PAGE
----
Embracing both definitions as having equal value will help you recognize that living long enough to enjoy the fruits of the second definition—with your loved ones—must be part of your success definition.

2.  Hire quality.
Taking time off requires being able to leave your business with a team that’s trustworthy.
If you’re not comfortable with the idea of leaving your baby in the care of others, your instincts are probably good, but your hiring practices may not be. Part of your interview process should determine whether a prospect is the quality of individual you would trust with your company in your absence.  By the way, this is one of the best times in history to acquire high-quality talent.  It’s a buyer’s (hirer’s) market.

3. Delegate.
If you’ve already assembled that trustworthy team, their usefulness is limited by your ability to delegate.  Delegating isn’t easy for entrepreneurs; you’ve done all of the jobs, and you know how you want them done. But there’s an old saying that successful delegators embrace, “Don’t let the perfect be the enemy of the good.”  If you cringe at the thought of how things won’t be perfect in your absence—get over it.

4. Leverage technology.
No one has to be completely unplugged anymore. There’s plenty of affordable technology that can serve as your security blankie by helping you “mind the store” without actually being there. And if you practice, no one will notice that you checked email on your smart phone while rolling over to tan the other side.

Finally, if you’re not intentional about living a balanced life—that includes vacations—you may accomplish the “wealth and fame” part of success, but the big celebration may involve others toasting you posthumously.

Write this on a rock …

Give yourself—and your business—a vacation.

Balancing our work and life

Work is essential as the activity that delivers the things necessary for our survival as humans. Beyond survival, work is the lever of our intellectual curiosity and the blessing that has produced civilization.

Congratulations, civilization, because many small business owners love what they do so much that they actually don’t think about it as work – or that they would ever stop.

Alas, facing that indictment, this business owner would be guilty as charged.

B.C. Forbes (1880-1954), founder of Forbes magazine and grandfather of Steve Forbes, said, “I have known not a few men who, after reaching the summit of business success, found themselves miserable upon attaining retirement.”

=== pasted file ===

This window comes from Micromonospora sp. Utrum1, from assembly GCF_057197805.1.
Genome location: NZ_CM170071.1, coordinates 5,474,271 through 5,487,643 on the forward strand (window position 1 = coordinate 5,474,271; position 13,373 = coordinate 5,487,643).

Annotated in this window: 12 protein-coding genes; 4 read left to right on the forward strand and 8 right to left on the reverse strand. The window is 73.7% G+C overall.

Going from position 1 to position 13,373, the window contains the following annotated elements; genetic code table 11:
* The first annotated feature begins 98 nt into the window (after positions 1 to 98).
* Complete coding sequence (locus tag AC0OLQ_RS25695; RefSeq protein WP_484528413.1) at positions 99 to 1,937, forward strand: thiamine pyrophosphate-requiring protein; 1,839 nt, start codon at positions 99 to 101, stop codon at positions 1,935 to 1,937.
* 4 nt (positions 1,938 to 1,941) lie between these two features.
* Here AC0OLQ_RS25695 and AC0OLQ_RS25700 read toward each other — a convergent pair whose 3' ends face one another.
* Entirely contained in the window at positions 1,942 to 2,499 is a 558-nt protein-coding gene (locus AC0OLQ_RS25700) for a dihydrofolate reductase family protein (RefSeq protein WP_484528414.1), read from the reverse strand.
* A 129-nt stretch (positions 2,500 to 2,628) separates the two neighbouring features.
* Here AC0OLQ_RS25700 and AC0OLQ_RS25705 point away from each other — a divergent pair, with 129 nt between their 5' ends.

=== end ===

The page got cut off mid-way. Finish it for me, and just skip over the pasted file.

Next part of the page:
Is Mr. Forbes warning us about retirement or the dangers of a life without balance? If the latter, consider this Blasingame Small Business Principle: “The work we love can morph from blessing to curse if it exists without balance.”

If you love your work, congratulations; but simultaneous with that love, make sure you also love whatever can counter-weight your work to balance the scales of your life: golf, tennis, knitting, or — and this is a big one — your child’s ball game.

Research shows that balancing our beloved work with other interests enhances physical and mental well-being, and actually increases productivity. And it makes us much more interesting and desirable to be around.

Balancing work and life is easier for employees than it is for an owner because they’re typically concerned only with their assignments. But when the proverbial “buck” stops on the owner’s desk, it’s loaded up with all of the challenges and opportunities facing every aspect of the business. And even if you’ve acquired the ability to take all of this in stride, “all of this” quite simply just takes a lot of time.

Consequently, achieving balance requires conscious intention, plus a little bit more. Finding the right combination of work and balance in the life of a small business owner requires the execution of at least three of the things that we use to achieve success in our businesses: planning, scheduling, and discipline.

The virtue of having a business or financial plan is self-evident. But we should be just as disciplined about a plan that balances work with other interests. Otherwise, paraphrasing Mr. Forbes, we may become miserable upon retirement.

Surely, the recipe for happiness includes work, relationships, and experiences that create memories.

Make sure your memories aren’t just about work.

I talked with Jim HarterChief Scientist for Gallup’s international workplace management and wellbeing practices and author of Wellbeing: The Five Essential Elements, about achieving balance in life both personally and professionally. Click here to listen or download our conversation.

Check out more great SBA content HERE!